Remembering Utah Phillips

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Scott Simon takes a moment to remember activist folk singer U. Utah Phillips who died this week.

(Soundbite of music)

Mr. U. UTAH PHILLIPS (Singer): (Singing) Will have freedom from wage slavery and come join the grand (unintelligible) band?


Anarchist, activist, organizer and folk singer U. Utah Phillips died this week at his home in Nevada City, California. He was 73 and had heart disease.

Mr. Phillips was a Wobbly, member of the Industrial Workers of the World. He joined the Army, rode the rails, sang songs and worked at the Joe Hill House in Salt Lake City. For an anarchist, he ran for office a lot: the Senate in 1968 and president in 1976. He lost. Mr. Phillips wrote working-class songs that were recorded by Emmylou Harris, Waylon Jennings, Joan Baez and Tom Waite. A new generation of listeners got to know his music in the late 1990s, when he collaborated with Ani DiFranco on the album "Fellow Workers." It received a Grammy nomination.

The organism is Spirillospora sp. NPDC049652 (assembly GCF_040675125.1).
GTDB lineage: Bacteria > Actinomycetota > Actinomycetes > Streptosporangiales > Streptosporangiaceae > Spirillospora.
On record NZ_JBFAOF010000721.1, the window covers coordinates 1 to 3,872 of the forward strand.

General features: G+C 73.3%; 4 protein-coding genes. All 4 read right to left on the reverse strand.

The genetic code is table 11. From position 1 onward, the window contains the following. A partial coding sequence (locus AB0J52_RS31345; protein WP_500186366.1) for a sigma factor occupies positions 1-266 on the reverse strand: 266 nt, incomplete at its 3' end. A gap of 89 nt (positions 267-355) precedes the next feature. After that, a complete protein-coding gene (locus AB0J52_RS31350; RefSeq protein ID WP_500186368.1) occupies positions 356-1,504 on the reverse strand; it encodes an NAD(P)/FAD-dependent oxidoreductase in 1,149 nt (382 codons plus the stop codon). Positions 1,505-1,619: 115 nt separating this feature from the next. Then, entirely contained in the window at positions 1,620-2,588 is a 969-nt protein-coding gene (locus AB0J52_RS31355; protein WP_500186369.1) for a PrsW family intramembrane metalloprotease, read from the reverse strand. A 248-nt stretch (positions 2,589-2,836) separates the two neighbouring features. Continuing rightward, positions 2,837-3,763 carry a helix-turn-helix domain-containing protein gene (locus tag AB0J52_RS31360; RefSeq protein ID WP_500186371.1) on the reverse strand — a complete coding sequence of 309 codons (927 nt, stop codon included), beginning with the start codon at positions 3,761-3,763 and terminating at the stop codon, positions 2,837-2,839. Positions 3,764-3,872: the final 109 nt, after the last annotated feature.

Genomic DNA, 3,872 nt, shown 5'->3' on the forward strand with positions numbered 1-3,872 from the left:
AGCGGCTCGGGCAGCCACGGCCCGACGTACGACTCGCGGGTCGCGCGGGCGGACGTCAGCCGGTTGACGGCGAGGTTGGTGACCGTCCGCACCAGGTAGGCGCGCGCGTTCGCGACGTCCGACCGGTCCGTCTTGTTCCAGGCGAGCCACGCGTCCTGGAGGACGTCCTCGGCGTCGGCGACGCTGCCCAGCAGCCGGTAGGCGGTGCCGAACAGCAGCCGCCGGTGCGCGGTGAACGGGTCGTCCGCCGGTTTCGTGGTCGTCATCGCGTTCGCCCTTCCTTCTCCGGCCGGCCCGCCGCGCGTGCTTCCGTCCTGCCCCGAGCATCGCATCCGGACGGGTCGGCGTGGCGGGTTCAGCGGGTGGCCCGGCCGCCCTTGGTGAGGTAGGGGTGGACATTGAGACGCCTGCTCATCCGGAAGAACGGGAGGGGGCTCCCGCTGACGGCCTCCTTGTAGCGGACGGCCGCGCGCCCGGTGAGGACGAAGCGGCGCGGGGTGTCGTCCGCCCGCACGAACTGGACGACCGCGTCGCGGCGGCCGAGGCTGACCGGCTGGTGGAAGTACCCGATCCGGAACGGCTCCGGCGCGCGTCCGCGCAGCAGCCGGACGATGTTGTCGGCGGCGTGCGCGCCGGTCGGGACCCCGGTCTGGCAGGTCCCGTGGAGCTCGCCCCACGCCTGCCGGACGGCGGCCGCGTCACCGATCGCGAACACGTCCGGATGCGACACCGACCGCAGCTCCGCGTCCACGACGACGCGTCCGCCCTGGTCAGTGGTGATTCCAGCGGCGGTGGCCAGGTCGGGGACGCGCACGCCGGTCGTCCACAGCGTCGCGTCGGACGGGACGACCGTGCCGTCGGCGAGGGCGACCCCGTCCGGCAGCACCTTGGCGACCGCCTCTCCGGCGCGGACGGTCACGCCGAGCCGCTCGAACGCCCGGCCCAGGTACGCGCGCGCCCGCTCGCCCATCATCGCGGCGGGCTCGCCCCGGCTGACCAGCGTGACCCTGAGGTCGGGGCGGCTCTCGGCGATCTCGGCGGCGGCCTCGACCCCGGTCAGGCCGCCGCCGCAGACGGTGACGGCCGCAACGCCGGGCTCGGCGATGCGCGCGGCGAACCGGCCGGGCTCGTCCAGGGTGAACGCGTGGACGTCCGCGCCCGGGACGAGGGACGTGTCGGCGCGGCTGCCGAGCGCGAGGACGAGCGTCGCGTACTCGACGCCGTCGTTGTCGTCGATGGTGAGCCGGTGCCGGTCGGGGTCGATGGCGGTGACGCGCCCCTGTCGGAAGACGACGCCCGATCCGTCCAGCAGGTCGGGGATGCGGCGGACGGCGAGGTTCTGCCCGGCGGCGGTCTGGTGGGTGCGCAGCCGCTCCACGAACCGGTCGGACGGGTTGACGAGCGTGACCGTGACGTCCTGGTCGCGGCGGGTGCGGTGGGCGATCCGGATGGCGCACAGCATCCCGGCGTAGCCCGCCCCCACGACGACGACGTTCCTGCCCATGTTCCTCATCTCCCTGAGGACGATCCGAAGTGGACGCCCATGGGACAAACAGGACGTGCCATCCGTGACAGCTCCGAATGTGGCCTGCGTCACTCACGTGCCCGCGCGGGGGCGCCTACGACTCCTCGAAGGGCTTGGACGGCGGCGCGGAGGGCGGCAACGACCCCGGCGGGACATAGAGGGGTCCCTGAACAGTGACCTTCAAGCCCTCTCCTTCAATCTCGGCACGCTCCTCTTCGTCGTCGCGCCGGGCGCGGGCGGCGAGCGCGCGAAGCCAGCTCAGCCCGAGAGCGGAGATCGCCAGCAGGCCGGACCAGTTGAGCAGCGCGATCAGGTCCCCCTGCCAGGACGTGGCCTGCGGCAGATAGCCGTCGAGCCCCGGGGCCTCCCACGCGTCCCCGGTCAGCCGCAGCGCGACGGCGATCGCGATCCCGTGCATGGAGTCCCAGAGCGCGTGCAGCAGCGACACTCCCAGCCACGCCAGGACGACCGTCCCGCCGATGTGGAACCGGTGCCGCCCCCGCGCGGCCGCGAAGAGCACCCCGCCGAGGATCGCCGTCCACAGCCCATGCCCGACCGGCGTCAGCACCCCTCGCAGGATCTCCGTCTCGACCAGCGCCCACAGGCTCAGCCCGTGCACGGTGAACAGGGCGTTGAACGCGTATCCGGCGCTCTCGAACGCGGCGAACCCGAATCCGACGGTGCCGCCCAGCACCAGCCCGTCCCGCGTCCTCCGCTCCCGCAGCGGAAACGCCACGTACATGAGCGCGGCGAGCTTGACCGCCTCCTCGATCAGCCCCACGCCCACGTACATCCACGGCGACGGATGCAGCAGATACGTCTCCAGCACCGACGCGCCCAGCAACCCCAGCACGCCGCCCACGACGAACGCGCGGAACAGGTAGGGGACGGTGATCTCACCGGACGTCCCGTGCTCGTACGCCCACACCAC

U. Utah Phillips also wrote a famous song denouncing NPR for its corporate ties, called the "Talking NPR Blues."

(Soundbite of song, "Talking NPR Blues")

Mr. PHILLIPS: Well, I got tired of being treated like a veg, so I called up the station and canceled my pledge, and in a mighty act of liberation, sent the money off to my community station. I said I love you, but if you blow it, I'll sure as hell let you know it. I'll knock the radio off the shelf, buy a transmitter and do it myself.

(Soundbite of laughter)

(Soundbite of applause)

Mr. PHILLIPS: Whitebeard the Pirate. This is radio station HOBO, broadcasting on a vagrancy of 60 to 90 days signing off for now.

(Soundbite of applause)

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